Alexej Mikulášek

The “undercurrent” and at the same time a kind of keystone in most of Brenkus’ writing is the fear of the paradigm established by Cain’s bratricide and continuing with today’s civilization of death, of deliberate killing. The road to knowledge, to some kind of ideal, let’s say to paradise, to the harmonious fusion of souls, albeit without God, that road leads through hell, that (pre-)image of the world both phantom and lived: “First we have to look into the darkness, and only then will we find the way to the light.”
Brenkus is a mirror of our dreaming, of something subconscious, relative and cruel, like a diamond covered in slime and spit hardening in the last circle of hell, created by human imagination.

Dana Podracká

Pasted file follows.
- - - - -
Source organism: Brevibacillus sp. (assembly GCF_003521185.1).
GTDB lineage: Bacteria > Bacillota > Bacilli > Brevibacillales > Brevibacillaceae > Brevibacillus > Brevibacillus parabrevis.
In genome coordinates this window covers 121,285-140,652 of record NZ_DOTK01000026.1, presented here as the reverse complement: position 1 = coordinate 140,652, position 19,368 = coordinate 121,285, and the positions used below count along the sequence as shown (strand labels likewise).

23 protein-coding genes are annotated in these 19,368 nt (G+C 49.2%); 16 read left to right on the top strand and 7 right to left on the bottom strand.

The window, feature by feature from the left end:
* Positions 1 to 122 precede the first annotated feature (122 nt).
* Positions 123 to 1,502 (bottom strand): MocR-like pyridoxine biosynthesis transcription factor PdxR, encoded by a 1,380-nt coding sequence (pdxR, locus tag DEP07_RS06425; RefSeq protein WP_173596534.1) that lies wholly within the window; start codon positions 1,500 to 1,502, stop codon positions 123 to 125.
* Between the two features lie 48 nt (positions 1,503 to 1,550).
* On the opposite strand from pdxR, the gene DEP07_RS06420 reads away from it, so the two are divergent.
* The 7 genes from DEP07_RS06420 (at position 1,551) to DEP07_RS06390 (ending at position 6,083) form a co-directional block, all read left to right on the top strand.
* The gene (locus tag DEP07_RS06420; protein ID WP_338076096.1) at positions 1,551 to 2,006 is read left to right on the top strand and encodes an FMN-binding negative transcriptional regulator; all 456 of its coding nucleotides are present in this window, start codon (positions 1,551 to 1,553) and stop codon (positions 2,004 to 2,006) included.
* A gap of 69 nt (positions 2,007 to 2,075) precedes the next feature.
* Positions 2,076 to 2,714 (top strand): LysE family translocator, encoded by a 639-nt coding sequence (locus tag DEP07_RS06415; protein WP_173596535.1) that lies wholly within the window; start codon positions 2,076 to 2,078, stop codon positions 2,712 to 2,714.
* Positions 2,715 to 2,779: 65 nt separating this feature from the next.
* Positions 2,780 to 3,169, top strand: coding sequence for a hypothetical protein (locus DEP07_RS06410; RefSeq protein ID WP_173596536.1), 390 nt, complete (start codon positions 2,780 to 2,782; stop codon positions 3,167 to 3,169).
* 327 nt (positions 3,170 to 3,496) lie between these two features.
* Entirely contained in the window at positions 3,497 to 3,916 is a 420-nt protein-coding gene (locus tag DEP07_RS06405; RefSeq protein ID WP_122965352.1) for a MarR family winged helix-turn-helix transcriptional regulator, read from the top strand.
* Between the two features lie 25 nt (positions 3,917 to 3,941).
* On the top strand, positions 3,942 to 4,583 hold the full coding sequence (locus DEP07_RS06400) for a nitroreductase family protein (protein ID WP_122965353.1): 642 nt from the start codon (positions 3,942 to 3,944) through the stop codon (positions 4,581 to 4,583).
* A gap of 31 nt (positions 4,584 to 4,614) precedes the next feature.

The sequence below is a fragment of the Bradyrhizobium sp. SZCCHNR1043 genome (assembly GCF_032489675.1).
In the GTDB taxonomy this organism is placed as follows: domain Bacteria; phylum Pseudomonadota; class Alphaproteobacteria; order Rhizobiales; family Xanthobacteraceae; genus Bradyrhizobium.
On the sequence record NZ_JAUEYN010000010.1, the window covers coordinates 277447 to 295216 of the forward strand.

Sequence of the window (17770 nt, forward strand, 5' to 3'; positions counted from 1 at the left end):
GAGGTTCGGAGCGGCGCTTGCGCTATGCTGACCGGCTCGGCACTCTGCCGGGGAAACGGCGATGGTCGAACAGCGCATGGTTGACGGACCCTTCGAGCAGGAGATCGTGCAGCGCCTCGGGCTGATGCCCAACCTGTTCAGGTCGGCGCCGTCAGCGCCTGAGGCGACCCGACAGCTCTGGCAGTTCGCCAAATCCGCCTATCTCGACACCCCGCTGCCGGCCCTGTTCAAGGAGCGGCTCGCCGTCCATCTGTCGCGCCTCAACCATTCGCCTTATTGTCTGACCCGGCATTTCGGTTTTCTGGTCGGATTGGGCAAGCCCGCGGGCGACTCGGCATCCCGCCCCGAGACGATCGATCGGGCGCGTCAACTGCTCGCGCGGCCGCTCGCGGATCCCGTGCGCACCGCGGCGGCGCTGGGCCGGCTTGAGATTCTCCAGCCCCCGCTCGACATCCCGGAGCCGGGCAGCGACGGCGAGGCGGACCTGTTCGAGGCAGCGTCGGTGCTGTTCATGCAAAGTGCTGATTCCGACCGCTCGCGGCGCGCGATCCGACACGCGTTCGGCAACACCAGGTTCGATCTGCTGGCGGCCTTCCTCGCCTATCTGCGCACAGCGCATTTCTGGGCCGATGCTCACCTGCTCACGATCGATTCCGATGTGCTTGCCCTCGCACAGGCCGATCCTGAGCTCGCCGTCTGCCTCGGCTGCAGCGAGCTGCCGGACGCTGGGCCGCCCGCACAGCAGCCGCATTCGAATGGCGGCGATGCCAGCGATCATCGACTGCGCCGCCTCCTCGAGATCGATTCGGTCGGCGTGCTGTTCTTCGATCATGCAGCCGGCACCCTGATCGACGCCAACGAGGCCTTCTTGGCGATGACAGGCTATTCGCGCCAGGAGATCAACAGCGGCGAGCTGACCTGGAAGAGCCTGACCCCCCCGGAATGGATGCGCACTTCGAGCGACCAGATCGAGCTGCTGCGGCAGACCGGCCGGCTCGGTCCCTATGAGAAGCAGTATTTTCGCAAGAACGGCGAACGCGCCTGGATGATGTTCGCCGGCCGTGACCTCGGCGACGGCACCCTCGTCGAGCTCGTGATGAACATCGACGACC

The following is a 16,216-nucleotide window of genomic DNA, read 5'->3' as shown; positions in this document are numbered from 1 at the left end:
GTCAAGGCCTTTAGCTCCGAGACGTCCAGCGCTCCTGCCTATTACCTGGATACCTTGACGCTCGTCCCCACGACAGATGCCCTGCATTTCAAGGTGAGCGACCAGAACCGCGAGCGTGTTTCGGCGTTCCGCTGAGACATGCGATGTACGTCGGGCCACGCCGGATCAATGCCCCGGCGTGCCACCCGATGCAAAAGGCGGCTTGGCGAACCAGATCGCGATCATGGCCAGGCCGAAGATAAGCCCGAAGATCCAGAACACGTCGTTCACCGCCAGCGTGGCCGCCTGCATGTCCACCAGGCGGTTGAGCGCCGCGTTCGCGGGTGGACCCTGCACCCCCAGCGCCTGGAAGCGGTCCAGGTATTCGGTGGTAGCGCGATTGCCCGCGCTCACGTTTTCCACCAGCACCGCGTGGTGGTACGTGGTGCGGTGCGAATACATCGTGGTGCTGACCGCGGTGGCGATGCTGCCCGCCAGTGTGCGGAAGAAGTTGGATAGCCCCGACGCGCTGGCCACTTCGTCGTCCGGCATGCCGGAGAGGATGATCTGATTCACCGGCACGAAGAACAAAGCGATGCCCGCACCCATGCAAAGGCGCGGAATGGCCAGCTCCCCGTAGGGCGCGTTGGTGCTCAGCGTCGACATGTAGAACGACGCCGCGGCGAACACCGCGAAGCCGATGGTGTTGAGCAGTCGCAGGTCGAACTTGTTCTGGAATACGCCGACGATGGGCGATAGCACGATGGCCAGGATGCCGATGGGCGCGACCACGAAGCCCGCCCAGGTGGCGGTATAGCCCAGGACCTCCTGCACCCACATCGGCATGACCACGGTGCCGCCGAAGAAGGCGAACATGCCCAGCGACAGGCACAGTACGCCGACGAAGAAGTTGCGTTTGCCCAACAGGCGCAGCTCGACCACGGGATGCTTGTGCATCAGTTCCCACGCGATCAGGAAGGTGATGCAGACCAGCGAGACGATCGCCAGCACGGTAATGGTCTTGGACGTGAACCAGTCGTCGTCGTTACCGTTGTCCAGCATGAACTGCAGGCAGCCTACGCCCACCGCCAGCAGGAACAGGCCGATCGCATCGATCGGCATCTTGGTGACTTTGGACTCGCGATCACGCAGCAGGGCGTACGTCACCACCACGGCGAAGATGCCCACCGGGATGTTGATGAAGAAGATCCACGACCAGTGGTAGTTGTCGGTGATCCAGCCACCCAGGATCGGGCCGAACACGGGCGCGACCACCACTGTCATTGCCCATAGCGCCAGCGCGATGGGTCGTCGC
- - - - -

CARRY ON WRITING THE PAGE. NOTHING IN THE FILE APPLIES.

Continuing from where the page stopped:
From time out of mind, death has been a fundamental stone of each culture; it has determined a general tendency of the life’s nature and meaning. Culture has been different from other cultures in what it has thought of death. Originality of death’s perception also meant the originality of culture’s pulsing. Brenkus writes as though he would like to find, by writing, a verbally seizable Einstein’s death formula, a rule of the rules, a universal equation of the watchful being like the opposite to searching for the theory of everything for which is striving the modern physics.
Way, by which Brenkus seizes a theme, is melancholic. He belongs to the most melancholic poets in Slovakia.